The Infini(tea) on Infinity War

By Cathy Wang, Staff Writer

“Avengers: Infinity War” is the culmination of 10 years worth of Marvel films and the subsequent expansion of their cinematic universe. Directors Joe and Anthony Russo deliver a film that struggles to balance between fanservice and strong story, resulting in a raucous, if not a little messy, action-filled joyride most suitable for dedicated fans.

Infinity War — the first of a two-part installment —  follows Thanos, a giant purple tyrant, and his furious mission to gather all six “Infinity Stones,” ultra-powerful gems that can manipulate time, reality, space, and much more. Their power, when put together, could easily wipe out half the universe with a snap of one’s fingers. And that is exactly what Thanos plans to do, believing that the only way to save the universe is to kill half of its inhabitants. With a potential universe-shattering threat to deal with, almost all heroes in Marvel’s arsenal, including Iron Man, Captain America, Spiderman and Black Panther to name a few, come together to take on Thanos.

“Infinity War”’s quality can easily get confused between a fan side and a critic side. As a film, it doesn’t deliver the kind of thoughtful storytelling recent releases of Marvel have shown, instead settling into the well-worn paths of an action film. For a fan, this film is a huge milestone, something they’ve been anticipating for 10 years worth of film. The symbolism of what this movie represents alone could fuel a fan for years.

On the cinematic side, this movie was a little bit of a mess plot and structure wise. In order to ensure that every character got their fair share of screen time, the movie was split into three or four separate subplots for each grouping of characters. While this did allow for accurate characterization and pretty equal screen time, it turned “Infinity War” into more of a collection of scenes and less of a cohesive story. Motivations are unclear, and at times, certain characters’ possible actions could have easily been forgotten by the audience after two or more scenes passed without a single mention of them.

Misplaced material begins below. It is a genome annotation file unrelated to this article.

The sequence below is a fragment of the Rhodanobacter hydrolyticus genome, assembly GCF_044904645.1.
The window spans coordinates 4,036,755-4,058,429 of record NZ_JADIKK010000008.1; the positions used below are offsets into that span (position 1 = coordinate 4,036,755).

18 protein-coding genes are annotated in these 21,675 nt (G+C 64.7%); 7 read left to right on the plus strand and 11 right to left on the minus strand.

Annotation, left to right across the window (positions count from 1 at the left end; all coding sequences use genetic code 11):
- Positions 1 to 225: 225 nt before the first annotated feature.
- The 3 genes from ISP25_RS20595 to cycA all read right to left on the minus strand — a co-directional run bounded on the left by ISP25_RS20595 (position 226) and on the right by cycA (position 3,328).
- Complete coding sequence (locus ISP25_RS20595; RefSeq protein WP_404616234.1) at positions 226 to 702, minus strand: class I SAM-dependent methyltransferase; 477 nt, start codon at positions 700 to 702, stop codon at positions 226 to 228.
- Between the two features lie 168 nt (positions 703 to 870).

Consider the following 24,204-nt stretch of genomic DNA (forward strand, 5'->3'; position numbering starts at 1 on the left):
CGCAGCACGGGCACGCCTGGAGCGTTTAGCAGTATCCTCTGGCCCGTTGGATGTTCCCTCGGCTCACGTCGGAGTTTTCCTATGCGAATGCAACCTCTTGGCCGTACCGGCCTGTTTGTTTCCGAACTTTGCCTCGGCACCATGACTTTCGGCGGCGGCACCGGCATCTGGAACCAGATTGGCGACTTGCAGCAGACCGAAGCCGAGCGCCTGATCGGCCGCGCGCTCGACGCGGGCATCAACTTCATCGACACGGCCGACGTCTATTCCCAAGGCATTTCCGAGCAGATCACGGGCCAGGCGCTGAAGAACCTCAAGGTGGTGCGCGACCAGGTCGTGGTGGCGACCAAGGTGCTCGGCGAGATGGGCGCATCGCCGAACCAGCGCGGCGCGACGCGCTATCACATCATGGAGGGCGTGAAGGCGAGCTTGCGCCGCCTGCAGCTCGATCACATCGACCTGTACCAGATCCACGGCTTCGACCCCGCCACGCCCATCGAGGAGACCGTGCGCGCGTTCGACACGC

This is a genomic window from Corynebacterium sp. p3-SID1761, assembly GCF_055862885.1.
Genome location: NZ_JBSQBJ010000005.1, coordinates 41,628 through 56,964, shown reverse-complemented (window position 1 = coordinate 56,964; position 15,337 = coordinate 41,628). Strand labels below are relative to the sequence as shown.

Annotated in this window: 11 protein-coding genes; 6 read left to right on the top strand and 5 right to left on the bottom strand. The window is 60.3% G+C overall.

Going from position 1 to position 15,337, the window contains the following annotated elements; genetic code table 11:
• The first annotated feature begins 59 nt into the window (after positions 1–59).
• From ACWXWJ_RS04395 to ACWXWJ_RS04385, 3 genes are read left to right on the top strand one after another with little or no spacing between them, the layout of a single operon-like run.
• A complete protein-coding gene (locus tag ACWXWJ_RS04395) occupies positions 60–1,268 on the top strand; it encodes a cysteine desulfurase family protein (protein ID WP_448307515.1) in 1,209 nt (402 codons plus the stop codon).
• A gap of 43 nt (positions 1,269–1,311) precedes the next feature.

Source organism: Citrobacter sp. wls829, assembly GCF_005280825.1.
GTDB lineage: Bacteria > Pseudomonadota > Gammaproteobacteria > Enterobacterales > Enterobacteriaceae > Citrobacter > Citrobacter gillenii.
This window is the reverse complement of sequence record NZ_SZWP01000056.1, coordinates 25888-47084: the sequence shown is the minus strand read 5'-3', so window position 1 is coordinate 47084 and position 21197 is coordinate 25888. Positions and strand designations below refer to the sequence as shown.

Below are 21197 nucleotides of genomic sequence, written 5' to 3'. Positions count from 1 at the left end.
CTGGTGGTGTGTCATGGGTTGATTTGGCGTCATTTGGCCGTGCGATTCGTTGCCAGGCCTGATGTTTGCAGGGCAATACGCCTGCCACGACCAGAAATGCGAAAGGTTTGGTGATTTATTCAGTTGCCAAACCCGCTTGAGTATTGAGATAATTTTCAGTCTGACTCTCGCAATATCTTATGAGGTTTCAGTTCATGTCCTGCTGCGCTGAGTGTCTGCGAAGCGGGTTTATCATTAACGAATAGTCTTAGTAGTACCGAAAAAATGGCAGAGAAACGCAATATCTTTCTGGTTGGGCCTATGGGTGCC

In addition, while it’s understandable Marvel would want to make two films and have as much time as possible to explore their characters in this 18-movie saga, this film suffers from “The Hobbit” syndrome, meaning there was just barely enough palpable and quality story to tell that two films were warranted. Everything in between the important moments just felt like digressions. Fun digressions, sure, but they were still, in the end, meaningless escapades to prolong the film.

As a standalone film, this movie felt like a lot of build up for little pay off. Once the glitz and glamour of the milestone this film marked is stripped back, it becomes far too weak storywise to work without the knowledge that there would be a climactic follow-up to come.

However, on the fan side of things, this movie delivers more than enough to make up for the three year long wait for its release. It truly is a testament to — and showcase of — what Marvel and its legions of supporters have managed to do that nobody else ever has, building an expansive and at times very complicated universe across nearly 20 films and multiple TV shows, amassing a cast of A-list stars. Their talent shines in this film as they give their all and then some. “Avengers: Infinity War” is definitely no “Black Panther,” it’s not hugely culturally impactful or masterfully crafted but it still offers a fun and heart-pounding adventure for its viewer, delivering equal parts magic, too good to be true fight scenes, pretty people working together and heart.

For avid fans, seeing so many of the characters that they love together will be enough to keep them and happy and excited, for the most part, for its near three-hour run time. For those that are more casual, beware. If you have not seen at least the three films preceding this, it will be hard, but not impossible, to follow its threads. Overall, this film, on a cinematic basis, was simply lacking while as a new installment to a franchise and a testament to Marvel’s success, it was MARVELous.